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Daily Bulletin

The Conversation

  • Written by Gavin Moodie, Adjunct professor, RMIT University

The UK has set out a plan to reform English vocational education. It’s post-16 skills plan will establish two educational tracks for students over 16 years old by building a technical education route to go alongside the well-established academic track.

The aim is to strengthen vocational education – now called “technical education” – which a series of reports found to be an incoherent mishmash of vocational, general and academic studies with weak educational and employment outcomes.

Two options within technical education

The technical route will have two options: college-based technical education, which will include industry placements, and employment-based technical education, such as apprenticeships, which include at least 20% college-based education.

College-based technical education will extend to diploma level and employment-based technical education will extend to baccalaureate level, incorporating the 1,000 degree apprenticeships which have been established since 2013.

This would reverse the blurring of academic, general and vocational education, which has been a major trend over the last few decades in England, as it has been in Australia, the US and elsewhere.

image How the academic and technical options would work. Post-16 Skills Plan report, Department for Education

Fifteen education routes

The government will establish 15 technical education routes, which group occupations with shared requirements.

The routes were derived from an analysis of current labour market information and projections of future skills needs, which were reviewed with employers, academics and occupational bodies.

The technical education routes are based on related occupations rather than sectors. For example, the digital route includes many occupations such as web designer and network administrator, most of whom are employed outside the IT sector.

These technical education routes will help streamline the education system, providing clearer options for students in Years 11, 12 and 13.

Reject the market in qualifications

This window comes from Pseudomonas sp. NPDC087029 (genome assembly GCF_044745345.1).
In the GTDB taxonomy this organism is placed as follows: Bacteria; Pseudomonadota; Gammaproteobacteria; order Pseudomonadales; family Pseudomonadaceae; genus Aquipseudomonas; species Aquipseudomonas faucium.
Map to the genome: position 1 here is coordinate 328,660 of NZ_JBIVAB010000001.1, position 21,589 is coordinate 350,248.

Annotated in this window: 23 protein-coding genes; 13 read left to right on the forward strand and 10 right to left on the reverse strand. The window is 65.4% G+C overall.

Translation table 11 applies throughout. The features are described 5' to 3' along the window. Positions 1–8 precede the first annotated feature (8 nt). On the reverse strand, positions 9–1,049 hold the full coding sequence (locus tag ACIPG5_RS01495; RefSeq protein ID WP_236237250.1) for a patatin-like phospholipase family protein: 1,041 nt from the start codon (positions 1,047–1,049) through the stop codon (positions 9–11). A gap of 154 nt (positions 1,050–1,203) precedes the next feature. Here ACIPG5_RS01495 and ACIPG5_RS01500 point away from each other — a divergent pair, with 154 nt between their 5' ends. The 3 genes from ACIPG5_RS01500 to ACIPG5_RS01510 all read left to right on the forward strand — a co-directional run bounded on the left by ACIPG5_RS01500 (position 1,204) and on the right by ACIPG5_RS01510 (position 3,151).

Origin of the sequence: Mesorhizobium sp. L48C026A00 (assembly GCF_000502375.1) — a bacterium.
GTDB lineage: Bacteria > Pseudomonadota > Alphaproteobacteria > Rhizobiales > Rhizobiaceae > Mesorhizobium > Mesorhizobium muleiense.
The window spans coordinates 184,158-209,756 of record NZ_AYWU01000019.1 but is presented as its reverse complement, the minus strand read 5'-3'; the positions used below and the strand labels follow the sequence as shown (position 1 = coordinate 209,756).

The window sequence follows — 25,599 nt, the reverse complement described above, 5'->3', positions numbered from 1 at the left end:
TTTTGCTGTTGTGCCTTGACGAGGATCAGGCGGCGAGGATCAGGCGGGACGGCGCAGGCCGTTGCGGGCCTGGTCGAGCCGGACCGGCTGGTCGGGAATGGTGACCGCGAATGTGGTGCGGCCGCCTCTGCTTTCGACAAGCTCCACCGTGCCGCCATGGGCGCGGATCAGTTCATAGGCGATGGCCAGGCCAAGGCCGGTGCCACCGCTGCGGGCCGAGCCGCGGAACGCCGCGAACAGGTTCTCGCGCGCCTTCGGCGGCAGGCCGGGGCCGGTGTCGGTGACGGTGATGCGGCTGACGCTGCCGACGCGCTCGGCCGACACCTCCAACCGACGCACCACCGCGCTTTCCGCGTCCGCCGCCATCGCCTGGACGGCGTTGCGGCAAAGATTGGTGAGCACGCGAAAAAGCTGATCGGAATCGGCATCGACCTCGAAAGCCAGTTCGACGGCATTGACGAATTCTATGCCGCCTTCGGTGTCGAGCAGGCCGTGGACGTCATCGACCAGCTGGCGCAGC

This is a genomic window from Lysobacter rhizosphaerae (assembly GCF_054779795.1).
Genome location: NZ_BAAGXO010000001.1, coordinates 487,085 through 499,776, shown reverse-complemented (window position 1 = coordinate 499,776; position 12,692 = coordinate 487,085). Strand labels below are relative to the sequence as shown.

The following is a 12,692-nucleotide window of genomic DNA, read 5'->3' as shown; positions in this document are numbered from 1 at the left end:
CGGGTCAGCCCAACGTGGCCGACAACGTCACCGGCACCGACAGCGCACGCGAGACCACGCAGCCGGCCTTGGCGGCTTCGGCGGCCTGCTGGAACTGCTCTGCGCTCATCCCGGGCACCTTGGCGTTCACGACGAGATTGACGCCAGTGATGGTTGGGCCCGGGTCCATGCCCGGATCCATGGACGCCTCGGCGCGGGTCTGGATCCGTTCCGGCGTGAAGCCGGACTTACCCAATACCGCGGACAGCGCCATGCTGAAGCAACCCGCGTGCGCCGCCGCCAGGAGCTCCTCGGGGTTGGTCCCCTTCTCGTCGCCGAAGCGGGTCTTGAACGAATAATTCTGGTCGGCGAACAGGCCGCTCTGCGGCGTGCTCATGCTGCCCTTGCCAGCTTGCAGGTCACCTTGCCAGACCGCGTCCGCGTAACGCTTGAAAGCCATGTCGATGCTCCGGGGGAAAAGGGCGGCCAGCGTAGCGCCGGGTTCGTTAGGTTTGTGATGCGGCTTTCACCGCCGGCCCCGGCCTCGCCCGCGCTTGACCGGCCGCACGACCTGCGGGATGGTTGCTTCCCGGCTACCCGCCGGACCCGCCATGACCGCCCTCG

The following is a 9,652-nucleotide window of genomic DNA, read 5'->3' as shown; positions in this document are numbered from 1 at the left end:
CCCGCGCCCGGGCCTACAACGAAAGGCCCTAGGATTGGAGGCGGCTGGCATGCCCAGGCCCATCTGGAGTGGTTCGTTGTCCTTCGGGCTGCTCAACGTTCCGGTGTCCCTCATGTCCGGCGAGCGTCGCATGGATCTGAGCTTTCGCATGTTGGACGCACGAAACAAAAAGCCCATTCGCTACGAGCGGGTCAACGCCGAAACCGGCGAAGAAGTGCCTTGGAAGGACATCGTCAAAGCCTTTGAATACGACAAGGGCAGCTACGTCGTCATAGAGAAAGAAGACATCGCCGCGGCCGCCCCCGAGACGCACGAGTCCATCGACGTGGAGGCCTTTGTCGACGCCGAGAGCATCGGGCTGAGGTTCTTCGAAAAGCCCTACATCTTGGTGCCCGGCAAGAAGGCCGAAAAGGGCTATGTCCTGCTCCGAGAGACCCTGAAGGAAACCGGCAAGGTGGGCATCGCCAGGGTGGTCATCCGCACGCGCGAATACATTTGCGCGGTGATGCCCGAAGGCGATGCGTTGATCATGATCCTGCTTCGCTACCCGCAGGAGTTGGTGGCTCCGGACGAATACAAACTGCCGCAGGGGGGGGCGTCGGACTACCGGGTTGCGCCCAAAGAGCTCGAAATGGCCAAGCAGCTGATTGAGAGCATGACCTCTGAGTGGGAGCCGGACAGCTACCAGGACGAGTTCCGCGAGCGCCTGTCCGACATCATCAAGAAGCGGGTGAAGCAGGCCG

In England, vocational qualifications are designed and awarded by 158 different awarding organisations. Many of these are private for-profit companies, which seek to increase their business by multiplying qualifications.

In 2015, there were over 21,000 vocational qualifications. Prospective plumbers, for example, have to choose from 33 qualifications offered at three different levels by five different awarding organisations.

The government expressed concerns about the qualifications market:

Instead of competition between different awarding organisations leading to better quality and innovation in the design of qualifications, it can lead to a race to the bottom in which awarding organisations compete to offer qualifications which are easier to pass and therefore of lower value.

Reject competency-based training

In a move that should provoke deep reflection by Australian policymakers, the UK government’s panel rejected the competency-based training of Australian vocational education qualifications:

We considered whether the current National Occupational Standards (NOS) could form the basis of technical education. However, NOS have been derived through a functional analysis of job roles and this has often led to an atomistic view of education and a rather tick-box approach to assessment. As such we do not consider them to be fit-for-purpose for use in the design of the technical education routes.

Public funds should not be allocated to for-profit providers

The panel estimated that at least 30% of government funding for English vocational education is allocated to private providers.

But there was a strong view that public funds should not be allocated in this way:

Given what appears to be the highly unusual nature of this arrangement compared to other countries and the high costs associated with offering world-class technical education, we see a strong case for public funding for education and training to be restricted to institutions where surpluses are reinvested into the country’s education infrastructure.

It was suggested that publicly subsidised technical education should be delivered under not-for-profit arrangements and that new government funding should be “prioritised towards colleges and training providers who intend to reinvest all surpluses into education infrastructure”.

Implications for Australia

This has direct implications for Australia, where private providers now offer 46% of government-funded vocational education. This is an extraordinary increase on the 29% share they had in 2011.

Australia might also consider the UK’s apprenticeship levy, which will be introduced from April 2017.

The levy will require employers with a payroll of over £3 million (A$5.2 million) to spend 0.5% of that on approved apprenticeships.

This will be similar to – but more rigorous than – the training guarantee Australia introduced in 1990 as part of the Higher Education Contribution Scheme (HECS).

While training levies work well in 62 developed countries such as Austria, Denmark and France, Australia withdrew its training guarantee in 1994 because it was unpopular among employers and was weak.

But the collapse in apprenticeship numbers and the 31% cut in government funding per vocational education student since 2005 may prompt the government to consider following England in introducing an apprenticeship levy.

Authors: Gavin Moodie, Adjunct professor, RMIT University

Read more http://theconversation.com/what-australia-can-learn-from-englands-plan-for-vocational-education-62418

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